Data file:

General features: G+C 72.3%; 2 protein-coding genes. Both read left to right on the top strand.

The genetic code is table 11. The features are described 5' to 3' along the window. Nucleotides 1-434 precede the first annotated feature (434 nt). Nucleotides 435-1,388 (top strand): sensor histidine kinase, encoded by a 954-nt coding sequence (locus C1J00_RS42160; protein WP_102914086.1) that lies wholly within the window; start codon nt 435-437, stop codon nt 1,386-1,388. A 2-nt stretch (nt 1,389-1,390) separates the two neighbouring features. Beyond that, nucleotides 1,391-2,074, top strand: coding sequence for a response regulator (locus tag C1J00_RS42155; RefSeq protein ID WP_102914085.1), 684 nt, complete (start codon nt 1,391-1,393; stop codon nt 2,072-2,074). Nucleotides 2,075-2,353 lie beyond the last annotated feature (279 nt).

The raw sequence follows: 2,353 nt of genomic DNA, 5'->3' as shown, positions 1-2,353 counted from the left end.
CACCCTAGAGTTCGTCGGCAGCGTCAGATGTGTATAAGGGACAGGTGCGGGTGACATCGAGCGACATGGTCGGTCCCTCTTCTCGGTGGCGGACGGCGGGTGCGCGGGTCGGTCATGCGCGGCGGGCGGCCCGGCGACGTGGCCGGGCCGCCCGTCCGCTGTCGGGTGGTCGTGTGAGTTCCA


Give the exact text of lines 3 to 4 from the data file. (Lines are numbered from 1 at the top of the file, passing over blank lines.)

The raw sequence follows: 2,353 nt of genomic DNA, 5'->3' as shown, positions 1-2,353 counted from the left end.
CACCCTAGAGTTCGTCGGCAGCGTCAGATGTGTATAAGGGACAGGTGCGGGTGACATCGAGCGACATGGTCGGTCCCTCTTCTCGGTGGCGGACGGCGGGTGCGCGGGTCGGTCATGCGCGGCGGGCGGCCCGGCGACGTGGCCGGGCCGCCCGTCCGCTGTCGGGTGGTCGTGTGAGTTCCA